October 25, 2014
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INSIDE LLEWYN DAVIS
Joyce and Don Fowler

(Sixties folkie tale)

If you were around during the ’60s, you’ll love this tale about a down and out folk singer.

Oscar Isaac plays the title character, a self-proclaimed folk artist with a passion for his music and no clue as to how to market it and survive on no income. Llewyn lives by the grace of others, crashing on friends’ couches, bumming cigarettes and playing solo in a small bar in Greenwich Village. Llewyn had a partner once, but he jumped off the George Washington Bridge, so he was forced to go solo.

Isaac is terrific, as is John Goodman in a cameo role, accompanying him on a road trip to Chicago that doesn’t go very well. There’s a running joke about a cat that provides some fun along the way, but basically poor Llewyn is a depressing character whose inner struggles come out in his music.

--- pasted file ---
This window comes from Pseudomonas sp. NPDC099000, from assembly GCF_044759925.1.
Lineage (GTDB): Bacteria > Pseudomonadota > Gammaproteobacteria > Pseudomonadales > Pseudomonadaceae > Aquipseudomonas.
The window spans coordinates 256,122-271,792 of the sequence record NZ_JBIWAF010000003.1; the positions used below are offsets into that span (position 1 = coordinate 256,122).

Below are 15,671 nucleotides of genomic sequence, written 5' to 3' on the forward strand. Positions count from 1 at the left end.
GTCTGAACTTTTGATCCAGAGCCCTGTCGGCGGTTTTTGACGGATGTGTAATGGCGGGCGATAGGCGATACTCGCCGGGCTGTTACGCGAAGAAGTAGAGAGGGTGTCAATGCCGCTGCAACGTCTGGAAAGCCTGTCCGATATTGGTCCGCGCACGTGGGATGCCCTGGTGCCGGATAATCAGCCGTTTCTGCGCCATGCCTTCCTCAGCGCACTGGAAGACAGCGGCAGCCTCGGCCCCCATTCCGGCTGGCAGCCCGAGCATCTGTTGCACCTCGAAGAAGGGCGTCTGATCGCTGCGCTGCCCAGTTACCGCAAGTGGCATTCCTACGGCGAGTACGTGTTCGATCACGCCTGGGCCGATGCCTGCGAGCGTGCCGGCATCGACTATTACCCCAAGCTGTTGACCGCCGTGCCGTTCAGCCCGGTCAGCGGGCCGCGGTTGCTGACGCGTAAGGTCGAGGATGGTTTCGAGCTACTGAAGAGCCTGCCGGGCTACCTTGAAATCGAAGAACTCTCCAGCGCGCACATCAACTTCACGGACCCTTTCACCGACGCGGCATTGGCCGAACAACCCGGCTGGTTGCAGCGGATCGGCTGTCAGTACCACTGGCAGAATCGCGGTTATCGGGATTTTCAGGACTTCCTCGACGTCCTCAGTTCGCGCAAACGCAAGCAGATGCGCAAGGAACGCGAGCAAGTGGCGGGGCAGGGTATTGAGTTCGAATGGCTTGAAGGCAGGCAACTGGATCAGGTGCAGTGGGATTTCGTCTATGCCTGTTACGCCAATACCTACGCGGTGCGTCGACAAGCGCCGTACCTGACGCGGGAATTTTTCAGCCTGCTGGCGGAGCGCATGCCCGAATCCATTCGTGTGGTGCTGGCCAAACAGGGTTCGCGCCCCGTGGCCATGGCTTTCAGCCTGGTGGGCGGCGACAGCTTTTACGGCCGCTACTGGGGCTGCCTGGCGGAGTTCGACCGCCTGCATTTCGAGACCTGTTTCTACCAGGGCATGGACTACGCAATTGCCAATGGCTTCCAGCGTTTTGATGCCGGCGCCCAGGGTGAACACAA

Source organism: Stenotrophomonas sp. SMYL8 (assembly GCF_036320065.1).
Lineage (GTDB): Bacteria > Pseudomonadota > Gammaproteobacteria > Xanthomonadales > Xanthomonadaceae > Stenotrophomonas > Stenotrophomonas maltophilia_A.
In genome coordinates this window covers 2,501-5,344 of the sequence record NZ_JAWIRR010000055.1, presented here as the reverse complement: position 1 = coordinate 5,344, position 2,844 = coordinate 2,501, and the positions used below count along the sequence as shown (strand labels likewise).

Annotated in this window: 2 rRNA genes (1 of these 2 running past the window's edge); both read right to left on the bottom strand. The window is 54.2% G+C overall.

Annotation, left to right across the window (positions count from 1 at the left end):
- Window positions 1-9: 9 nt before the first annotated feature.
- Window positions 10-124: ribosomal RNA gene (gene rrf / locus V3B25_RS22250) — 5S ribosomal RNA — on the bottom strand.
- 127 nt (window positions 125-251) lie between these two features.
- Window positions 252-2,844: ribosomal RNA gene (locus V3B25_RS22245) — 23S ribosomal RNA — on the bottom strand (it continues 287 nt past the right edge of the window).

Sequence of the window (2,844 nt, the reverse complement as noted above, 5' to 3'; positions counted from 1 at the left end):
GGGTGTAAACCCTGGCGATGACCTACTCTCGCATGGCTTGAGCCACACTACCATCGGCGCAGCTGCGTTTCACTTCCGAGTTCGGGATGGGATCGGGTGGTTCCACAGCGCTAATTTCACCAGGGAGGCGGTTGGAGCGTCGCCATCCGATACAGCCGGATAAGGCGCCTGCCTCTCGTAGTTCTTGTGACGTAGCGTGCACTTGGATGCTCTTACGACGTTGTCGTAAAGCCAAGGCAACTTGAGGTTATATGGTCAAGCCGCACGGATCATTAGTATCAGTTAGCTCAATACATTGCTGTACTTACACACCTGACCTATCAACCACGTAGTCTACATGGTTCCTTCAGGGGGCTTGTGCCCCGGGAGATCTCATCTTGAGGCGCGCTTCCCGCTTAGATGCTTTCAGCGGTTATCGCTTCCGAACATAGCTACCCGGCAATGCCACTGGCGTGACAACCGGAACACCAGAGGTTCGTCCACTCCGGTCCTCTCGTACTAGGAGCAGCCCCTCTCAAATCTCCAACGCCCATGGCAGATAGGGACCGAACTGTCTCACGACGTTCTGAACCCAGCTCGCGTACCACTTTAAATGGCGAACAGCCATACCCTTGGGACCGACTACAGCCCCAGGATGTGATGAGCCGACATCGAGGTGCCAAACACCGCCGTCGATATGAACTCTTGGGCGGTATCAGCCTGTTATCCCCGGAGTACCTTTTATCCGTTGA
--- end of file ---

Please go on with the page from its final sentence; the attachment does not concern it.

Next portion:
There are a few Peter, Paul and Mary songs, plus dozens of others either sung in front of the camera or in the background.

Llewyn and many of the other characters are based on folk singers from the sixties. The Clancy Brothers, with their white sweaters, are not treated as nicely as some. If you are a fan of folk music and its emergence in the sixties, this is a movie for you. (Joyce stayed home.) I enjoyed the music and the characters and especially the nostalgia.

The Coen Brothers wrote and directed in their own personal style. And when they finished what they had to say, they abruptly ended the movie after an hour and a quarter without any closure.

Rated R because of the profanity and some sex.


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